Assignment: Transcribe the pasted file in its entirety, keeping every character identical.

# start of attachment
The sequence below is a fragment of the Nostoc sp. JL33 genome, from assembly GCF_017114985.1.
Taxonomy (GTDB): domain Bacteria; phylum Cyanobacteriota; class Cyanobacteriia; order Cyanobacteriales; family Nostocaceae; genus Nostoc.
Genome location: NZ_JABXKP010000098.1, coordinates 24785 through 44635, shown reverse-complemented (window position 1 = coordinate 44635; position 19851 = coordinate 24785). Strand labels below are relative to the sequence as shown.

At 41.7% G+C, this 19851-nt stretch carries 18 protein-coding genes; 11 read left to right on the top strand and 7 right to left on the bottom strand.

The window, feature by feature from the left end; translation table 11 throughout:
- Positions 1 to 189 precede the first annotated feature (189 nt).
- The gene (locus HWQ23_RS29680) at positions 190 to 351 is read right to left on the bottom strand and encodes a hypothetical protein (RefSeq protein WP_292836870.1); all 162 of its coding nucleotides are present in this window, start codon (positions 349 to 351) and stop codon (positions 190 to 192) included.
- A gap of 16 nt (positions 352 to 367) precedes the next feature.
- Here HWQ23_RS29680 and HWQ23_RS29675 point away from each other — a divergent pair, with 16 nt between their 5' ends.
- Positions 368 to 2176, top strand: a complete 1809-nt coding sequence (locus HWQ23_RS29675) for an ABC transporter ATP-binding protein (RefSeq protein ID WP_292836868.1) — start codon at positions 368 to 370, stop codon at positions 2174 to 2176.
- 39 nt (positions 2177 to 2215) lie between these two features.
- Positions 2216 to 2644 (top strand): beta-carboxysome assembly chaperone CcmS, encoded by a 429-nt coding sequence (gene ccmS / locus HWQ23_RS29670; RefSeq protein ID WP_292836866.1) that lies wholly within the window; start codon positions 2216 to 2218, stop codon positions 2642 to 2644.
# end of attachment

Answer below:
The sequence below is a fragment of the Nostoc sp. JL33 genome, from assembly GCF_017114985.1.
Taxonomy (GTDB): domain Bacteria; phylum Cyanobacteriota; class Cyanobacteriia; order Cyanobacteriales; family Nostocaceae; genus Nostoc.
Genome location: NZ_JABXKP010000098.1, coordinates 24785 through 44635, shown reverse-complemented (window position 1 = coordinate 44635; position 19851 = coordinate 24785). Strand labels below are relative to the sequence as shown.

At 41.7% G+C, this 19851-nt stretch carries 18 protein-coding genes; 11 read left to right on the top strand and 7 right to left on the bottom strand.

The window, feature by feature from the left end; translation table 11 throughout:
- Positions 1 to 189 precede the first annotated feature (189 nt).
- The gene (locus HWQ23_RS29680) at positions 190 to 351 is read right to left on the bottom strand and encodes a hypothetical protein (RefSeq protein WP_292836870.1); all 162 of its coding nucleotides are present in this window, start codon (positions 349 to 351) and stop codon (positions 190 to 192) included.
- A gap of 16 nt (positions 352 to 367) precedes the next feature.
- Here HWQ23_RS29680 and HWQ23_RS29675 point away from each other — a divergent pair, with 16 nt between their 5' ends.
- Positions 368 to 2176, top strand: a complete 1809-nt coding sequence (locus HWQ23_RS29675) for an ABC transporter ATP-binding protein (RefSeq protein ID WP_292836868.1) — start codon at positions 368 to 370, stop codon at positions 2174 to 2176.
- 39 nt (positions 2177 to 2215) lie between these two features.
- Positions 2216 to 2644 (top strand): beta-carboxysome assembly chaperone CcmS, encoded by a 429-nt coding sequence (gene ccmS / locus HWQ23_RS29670; RefSeq protein ID WP_292836866.1) that lies wholly within the window; start codon positions 2216 to 2218, stop codon positions 2642 to 2644.